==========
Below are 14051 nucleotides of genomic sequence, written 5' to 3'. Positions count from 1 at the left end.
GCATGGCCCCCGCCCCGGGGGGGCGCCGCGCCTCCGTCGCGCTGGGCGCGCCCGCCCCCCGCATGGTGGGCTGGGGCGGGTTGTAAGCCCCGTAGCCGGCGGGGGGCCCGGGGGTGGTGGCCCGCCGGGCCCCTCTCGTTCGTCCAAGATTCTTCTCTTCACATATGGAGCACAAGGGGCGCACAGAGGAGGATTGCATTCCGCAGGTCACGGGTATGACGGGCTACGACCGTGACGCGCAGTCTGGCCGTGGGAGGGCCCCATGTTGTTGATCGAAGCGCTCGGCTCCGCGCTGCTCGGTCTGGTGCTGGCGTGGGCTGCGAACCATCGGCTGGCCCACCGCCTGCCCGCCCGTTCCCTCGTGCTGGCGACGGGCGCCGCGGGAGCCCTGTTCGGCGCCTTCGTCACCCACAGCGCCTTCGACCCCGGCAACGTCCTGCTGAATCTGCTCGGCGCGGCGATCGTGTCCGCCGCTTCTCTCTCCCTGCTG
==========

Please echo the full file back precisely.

Below are 14051 nucleotides of genomic sequence, written 5' to 3'. Positions count from 1 at the left end.
GCATGGCCCCCGCCCCGGGGGGGCGCCGCGCCTCCGTCGCGCTGGGCGCGCCCGCCCCCCGCATGGTGGGCTGGGGCGGGTTGTAAGCCCCGTAGCCGGCGGGGGGCCCGGGGGTGGTGGCCCGCCGGGCCCCTCTCGTTCGTCCAAGATTCTTCTCTTCACATATGGAGCACAAGGGGCGCACAGAGGAGGATTGCATTCCGCAGGTCACGGGTATGACGGGCTACGACCGTGACGCGCAGTCTGGCCGTGGGAGGGCCCCATGTTGTTGATCGAAGCGCTCGGCTCCGCGCTGCTCGGTCTGGTGCTGGCGTGGGCTGCGAACCATCGGCTGGCCCACCGCCTGCCCGCCCGTTCCCTCGTGCTGGCGACGGGCGCCGCGGGAGCCCTGTTCGGCGCCTTCGTCACCCACAGCGCCTTCGACCCCGGCAACGTCCTGCTGAATCTGCTCGGCGCGGCGATCGTGTCCGCCGCTTCTCTCTCCCTGCTG